When in 305 the 20-years reign term of Diocletian and Maximian ended, both abdicated. Their Caesares, Galerius and Constantius Chlorus, were both raised to the rank of Augustus, and two new Caesares were appointed: Maximinus (Caesar to Galerius) and Flavius Valerius Severus (Caesar to Constantius). These four formed the second Tetrarchy. Maximinus denarius Gaius Valerius Galerius Maximinus (20 November 270? - July/August, 313) Roman emperor from AD 308 to 313, was originally an Illyrian shepherd named Daia. ... Flavius Valerius Severus as caesar. ...


However, the system broke down very quickly thereafter. When Constantius died in 306, Galerius promoted Severus to Augustus while Constantine I was proclaimed Augustus to succeed his father Constantius, by his father's troops. At the same time, Maxentius, the son of Maximian, resented having been left out of the new arrangements, defeated Severus before forcing him to abdicate and then arranging his murder in 307. Maxentius and Maximian both then declared themselves Augusti. By 308 there were therefore no less than four claimants to the rank of Augustus (Galerius, Constantine, Maximian and Maxentius), and only one to that of Caesar (Maximinus). Head of Constantines colossal statue at Musei Capitolini Gaius Flavius Valerius Aurelius Constantinus[1] (February 27, 272–May 22, 337), commonly known as Constantine I, Constantine the Great, or (among Eastern Orthodox and Eastern Catholic[2] Christians) Saint Constantine, was a Roman Emperor, proclaimed Augustus by his troops on... Maxentius as Augustus on a coin. ...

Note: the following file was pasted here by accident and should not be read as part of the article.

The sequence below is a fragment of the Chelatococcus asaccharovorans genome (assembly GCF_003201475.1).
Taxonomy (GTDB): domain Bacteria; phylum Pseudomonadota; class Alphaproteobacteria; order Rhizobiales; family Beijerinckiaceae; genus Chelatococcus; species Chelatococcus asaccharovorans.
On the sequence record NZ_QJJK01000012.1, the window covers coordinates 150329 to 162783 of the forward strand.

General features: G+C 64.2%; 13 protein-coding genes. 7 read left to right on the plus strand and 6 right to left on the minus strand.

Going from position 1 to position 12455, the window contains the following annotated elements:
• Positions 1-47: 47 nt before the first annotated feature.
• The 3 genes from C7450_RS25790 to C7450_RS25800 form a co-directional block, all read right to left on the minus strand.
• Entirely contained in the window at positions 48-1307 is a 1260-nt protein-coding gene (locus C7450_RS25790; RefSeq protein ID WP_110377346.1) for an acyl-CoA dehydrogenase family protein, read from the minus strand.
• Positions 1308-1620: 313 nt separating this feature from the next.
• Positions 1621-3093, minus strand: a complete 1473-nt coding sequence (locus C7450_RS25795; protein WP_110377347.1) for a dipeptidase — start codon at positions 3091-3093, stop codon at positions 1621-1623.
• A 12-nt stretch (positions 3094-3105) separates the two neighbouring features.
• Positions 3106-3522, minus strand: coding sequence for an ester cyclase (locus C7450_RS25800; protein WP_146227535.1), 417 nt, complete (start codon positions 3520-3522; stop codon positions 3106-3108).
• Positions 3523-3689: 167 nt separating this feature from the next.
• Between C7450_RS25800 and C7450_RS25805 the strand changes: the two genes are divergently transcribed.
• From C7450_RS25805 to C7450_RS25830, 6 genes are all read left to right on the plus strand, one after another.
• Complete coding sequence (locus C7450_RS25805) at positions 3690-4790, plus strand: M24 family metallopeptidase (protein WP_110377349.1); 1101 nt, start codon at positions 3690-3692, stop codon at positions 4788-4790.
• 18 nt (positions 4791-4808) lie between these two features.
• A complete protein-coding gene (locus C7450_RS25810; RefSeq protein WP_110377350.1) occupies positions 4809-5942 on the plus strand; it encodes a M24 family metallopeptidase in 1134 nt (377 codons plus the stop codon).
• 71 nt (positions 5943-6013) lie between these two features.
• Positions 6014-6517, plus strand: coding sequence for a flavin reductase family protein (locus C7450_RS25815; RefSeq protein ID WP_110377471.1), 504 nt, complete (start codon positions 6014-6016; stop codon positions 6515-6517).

In 308 Galerius, together with the retired emperor Diocletian and the supposedly-retired Maximian, called an imperial 'conference' at Carnuntum on the River Danube, which agreed that Licinius would become Augustus in the West, with Constantine as his Caesar. In the East, Galerius remained Augustus and Maximinus remained his Caesar. Maximian was to retire, and Maxentius was declared an usurper. This agreement proved disastrous: by 308 Maxentius had become de facto ruler of Italy and Africa anyway, even if he was deprived of imperial rank; neither Constantine nor Maximinus - who had both been Caesares since 305 - were prepared to tolerate the promotion of the Augustus Licinius as their superior. Heidentor (pagan gate) Carnuntum (Kapvoiis in Ptolemy) was an important Roman fortress, originally belonging to Noricum, but after the 1st century A.D. to Pannonia. ... As of Licinius Aureus of Licinius, celebrating his tenth year of reign and the fifth year of his son Licinius (on the obverse). ...